I used to want to do this, but I don’t like the idea anymore. How sad it is to think that the world is finite and conquerable! How selfish! to think that this thing we call “I” could master all of the universe, the tangible and that which we have only speculated on, by dividing life into processes, projects, goals.
Is it possible to know love through analysis? If you knew enough about your lover to infer the sensation of kissing you on the lips, pressing her breasts and body close to yours, would that be the same as feeling it? Just as you can’t bridge the emotional gap of perspectival distance with knowledge, you can’t learn the purpose of the universe, the meaning of an atom, a boulder, or your life, by simply attempting to master it.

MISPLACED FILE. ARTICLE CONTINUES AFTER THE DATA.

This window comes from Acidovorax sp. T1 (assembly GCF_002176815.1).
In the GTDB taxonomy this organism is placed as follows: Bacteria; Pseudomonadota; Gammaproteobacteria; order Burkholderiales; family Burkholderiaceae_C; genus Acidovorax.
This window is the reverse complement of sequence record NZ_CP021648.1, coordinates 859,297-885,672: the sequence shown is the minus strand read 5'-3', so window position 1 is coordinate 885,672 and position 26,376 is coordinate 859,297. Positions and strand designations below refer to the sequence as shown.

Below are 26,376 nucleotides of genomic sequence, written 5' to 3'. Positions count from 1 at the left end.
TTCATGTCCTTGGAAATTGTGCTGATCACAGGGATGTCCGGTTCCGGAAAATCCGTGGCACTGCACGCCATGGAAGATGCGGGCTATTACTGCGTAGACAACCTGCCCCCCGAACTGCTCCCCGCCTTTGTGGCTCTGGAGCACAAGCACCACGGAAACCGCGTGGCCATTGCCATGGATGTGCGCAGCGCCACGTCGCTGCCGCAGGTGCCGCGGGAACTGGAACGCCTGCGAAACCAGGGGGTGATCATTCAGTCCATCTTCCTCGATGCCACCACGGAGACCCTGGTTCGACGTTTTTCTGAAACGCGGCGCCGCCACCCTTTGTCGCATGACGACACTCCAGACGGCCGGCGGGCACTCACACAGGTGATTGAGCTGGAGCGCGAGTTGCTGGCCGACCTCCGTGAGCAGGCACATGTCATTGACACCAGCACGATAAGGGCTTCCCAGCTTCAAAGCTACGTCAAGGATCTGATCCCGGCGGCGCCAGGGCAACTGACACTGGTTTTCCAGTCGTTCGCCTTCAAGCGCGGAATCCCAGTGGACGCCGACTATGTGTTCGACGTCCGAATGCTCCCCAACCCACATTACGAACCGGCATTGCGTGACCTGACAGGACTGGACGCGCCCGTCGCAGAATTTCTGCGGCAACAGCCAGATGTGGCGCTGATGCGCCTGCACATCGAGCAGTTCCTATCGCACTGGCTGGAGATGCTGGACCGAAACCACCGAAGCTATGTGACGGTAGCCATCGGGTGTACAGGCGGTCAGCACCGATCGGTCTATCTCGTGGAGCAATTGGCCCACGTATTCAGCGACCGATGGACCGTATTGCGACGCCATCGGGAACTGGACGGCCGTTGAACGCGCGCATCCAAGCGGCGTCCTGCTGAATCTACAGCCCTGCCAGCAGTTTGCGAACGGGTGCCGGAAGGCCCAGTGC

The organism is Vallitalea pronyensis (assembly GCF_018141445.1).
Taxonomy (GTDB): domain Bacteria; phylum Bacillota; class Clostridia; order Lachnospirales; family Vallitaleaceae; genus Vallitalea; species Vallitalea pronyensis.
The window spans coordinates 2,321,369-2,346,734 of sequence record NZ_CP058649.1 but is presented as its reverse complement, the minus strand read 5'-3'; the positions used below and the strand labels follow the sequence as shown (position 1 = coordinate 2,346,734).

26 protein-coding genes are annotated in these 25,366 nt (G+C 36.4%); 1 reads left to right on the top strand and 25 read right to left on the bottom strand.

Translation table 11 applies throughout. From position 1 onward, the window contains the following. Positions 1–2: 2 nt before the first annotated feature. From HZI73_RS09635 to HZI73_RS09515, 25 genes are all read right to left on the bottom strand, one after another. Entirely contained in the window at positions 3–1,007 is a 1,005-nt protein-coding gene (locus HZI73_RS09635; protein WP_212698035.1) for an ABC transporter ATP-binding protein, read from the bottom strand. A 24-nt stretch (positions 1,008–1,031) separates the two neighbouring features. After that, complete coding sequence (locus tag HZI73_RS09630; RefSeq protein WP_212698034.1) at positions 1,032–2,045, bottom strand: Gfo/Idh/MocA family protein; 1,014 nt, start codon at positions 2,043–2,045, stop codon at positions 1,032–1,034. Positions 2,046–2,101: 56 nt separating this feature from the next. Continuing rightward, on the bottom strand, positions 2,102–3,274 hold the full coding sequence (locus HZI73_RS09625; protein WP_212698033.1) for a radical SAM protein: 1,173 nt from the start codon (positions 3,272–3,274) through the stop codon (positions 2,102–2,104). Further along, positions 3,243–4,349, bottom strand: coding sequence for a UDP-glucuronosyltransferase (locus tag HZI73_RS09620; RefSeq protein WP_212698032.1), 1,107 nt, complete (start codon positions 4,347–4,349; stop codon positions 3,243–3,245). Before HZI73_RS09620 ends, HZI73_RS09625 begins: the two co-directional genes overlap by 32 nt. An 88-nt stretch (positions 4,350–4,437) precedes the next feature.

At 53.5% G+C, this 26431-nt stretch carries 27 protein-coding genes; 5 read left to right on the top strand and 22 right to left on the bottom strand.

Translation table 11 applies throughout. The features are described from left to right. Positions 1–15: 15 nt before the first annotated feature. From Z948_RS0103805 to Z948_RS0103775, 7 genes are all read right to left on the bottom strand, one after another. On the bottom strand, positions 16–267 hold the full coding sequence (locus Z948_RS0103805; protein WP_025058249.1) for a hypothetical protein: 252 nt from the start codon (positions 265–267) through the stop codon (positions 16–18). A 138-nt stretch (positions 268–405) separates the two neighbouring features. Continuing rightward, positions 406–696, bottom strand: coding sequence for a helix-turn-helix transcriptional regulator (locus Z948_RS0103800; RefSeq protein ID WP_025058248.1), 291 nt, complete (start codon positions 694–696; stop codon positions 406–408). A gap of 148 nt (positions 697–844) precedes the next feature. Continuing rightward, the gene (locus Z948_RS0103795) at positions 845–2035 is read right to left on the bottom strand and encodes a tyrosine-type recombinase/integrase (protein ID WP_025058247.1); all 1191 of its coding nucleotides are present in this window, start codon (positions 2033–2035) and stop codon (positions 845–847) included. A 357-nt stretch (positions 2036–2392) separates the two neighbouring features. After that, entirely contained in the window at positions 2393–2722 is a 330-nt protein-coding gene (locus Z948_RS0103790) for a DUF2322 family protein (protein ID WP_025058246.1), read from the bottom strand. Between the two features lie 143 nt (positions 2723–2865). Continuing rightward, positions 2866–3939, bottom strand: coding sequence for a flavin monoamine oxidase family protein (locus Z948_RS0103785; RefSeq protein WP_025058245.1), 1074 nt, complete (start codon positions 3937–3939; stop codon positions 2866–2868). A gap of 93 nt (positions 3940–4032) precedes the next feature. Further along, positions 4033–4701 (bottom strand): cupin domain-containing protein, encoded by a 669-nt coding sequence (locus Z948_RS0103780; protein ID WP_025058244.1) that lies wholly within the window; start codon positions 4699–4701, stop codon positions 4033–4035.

Detachedness precludes happiness, no matter how thorough you are. Be where you are, feel where you are going, and know that when you look into her eyes, you gain a worth and understanding that transcends an eternity of isolated study. Know yourself as you know her. Feel your life—this is it.